Healthcare firms continue to underperform, adding 2.8% more in losses to a year already in the red. Beside the potentially negative impact on hospitals from a rollback of Obamacare, the market appears to believe that healthcare products will continue to be pressured. Banks have been the biggest beneficiaries of expectations for higher interest rates and deregulation with 8.0% post-election gains.
Higher U.S. interest rates are also driving the value of the dollar higher relative to other currencies. Higher priced dollars translate into lower profits for firms with foreign revenues, such as many companies in the consumer staples sector. Pre-election the staples sector showed gains of 6.1%, then lost 2.9% after November 8.
More broadly, the stock market has favored companies with higher domestic versus foreign revenues. Small and mid-capitalization firms, more likely to have less international presence and less U.S dollar exposure, are outperforming larger firms. Foreign stocks, gaining ground prior to the election, are again performing poorly, hurting overall returns for broadly diversified global stocks portfolios.
What It All Means
Can the stock market hold and potentially build on recent gains? How bad will it get for bonds? The best way to protect your financial future is to stay invested and focus on managing risk through broad diversification and rebalancing. We continue to monitor and evaluate these new developments and adjust accordingly. We also bear in mind that what is happening in the markets this quarter, this year or even this particular stock-market era is not as important to your future wealth as taking a disciplined, process-driven approach to investing over the longer-term.
We will discuss 2016 results as well as future portfolio allocations and strategies in more detail in our January letter. In the meantime, please contact us directly with any specific questions or concerns. As always, we appreciate the opportunity of working with you.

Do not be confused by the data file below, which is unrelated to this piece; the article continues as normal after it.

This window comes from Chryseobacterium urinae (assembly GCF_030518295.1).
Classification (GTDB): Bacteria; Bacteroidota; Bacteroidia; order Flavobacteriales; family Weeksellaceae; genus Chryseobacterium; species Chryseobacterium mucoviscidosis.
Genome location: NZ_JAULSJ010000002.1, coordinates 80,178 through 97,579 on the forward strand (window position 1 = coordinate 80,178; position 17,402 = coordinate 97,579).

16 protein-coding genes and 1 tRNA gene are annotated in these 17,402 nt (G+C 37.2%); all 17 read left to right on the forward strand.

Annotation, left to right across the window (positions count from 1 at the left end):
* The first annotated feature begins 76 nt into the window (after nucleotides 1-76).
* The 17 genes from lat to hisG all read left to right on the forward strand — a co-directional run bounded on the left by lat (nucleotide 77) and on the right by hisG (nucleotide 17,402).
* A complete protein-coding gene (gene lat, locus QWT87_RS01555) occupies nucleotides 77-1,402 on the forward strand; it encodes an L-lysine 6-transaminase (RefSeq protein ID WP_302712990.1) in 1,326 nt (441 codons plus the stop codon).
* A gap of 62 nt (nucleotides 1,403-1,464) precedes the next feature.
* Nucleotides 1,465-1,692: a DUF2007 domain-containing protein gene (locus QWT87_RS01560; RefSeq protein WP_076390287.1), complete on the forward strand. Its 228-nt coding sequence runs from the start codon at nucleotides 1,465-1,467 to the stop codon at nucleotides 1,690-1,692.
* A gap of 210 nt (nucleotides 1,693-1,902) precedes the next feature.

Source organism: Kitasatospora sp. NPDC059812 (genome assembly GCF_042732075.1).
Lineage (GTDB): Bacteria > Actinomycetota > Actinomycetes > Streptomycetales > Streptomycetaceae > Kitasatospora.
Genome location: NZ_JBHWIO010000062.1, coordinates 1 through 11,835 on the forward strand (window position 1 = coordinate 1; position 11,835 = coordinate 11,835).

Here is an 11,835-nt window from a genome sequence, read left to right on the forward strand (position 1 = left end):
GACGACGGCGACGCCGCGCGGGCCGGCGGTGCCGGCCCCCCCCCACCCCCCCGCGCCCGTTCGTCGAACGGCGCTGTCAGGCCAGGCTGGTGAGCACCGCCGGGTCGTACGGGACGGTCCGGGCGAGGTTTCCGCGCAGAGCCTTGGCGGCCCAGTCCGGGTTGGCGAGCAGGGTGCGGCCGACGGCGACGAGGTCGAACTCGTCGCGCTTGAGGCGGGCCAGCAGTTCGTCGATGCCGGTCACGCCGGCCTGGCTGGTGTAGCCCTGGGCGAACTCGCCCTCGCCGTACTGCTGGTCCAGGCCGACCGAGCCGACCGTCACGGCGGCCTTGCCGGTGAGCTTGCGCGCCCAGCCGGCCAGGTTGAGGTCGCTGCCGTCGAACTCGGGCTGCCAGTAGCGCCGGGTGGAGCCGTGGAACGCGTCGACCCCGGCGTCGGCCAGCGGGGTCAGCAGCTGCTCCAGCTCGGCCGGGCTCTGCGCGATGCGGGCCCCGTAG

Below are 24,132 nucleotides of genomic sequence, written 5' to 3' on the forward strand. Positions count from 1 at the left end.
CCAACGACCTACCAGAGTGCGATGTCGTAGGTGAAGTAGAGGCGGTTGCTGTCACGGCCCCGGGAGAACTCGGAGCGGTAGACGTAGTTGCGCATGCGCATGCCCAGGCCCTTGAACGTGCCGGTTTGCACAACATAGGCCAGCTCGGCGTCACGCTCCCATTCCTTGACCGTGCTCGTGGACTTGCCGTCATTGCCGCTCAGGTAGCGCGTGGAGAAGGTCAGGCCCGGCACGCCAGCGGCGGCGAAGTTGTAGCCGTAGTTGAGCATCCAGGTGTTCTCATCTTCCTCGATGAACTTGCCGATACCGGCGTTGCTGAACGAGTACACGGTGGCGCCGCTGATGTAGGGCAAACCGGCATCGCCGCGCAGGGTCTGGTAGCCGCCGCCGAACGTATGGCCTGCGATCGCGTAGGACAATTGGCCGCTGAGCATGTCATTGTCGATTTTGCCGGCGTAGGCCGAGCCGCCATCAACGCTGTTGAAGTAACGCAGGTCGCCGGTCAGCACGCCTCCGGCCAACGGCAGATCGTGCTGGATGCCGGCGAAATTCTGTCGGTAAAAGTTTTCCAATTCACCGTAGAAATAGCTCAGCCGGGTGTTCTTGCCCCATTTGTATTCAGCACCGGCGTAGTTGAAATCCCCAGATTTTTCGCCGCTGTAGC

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The information provided in this letter is for general informational purposes only and should not be considered an individualized recommendation of any particular security, strategy or investment product, and should not be construed as investment, legal or tax advice. Proffitt & Goodson, Inc. makes no warranties with regard to the information or results obtained by third parties and its use and disclaim any liability arising out of, or reliance on the information. The information is subject to change and, although based on information that Proffitt & Goodson, Inc. considers reliable, it is not guaranteed as to accuracy or completeness. Source information is obtained from independent financial data suppliers (Interactive Data Corporation, Morningstar, etc.). The Market Categories illustrated in this Financial Market Summary are indexes of specific equity, fixed income or other categories. An index is a reflection of the underlying securities in a particular selection of securities picked due to a particular type of investment. These indexes account for the reinvestment of dividends and other income, but do not account for any transaction, custody, tax, or management fees encountered in real life. To that extent, these index numbers are artificial and cannot be duplicated in real life due to the necessity of paying those transaction, custody, tax, and management fees. Industry and specific sector returns (technology, utilities, etc.) do not account for the reinvestment of dividends or other income. Future events will cause these historical rates of return to be different in the future with the potential for loss as well as profit. Specific indexes may change their definition of particular security types included over time. These indexes reflect investments for a limited period of time and do not reflect performance in different economic or market cycles and are not intended to reflect the actual outcomes of any client of Proffitt & Goodson, Inc. Past performance does not guarantee future results.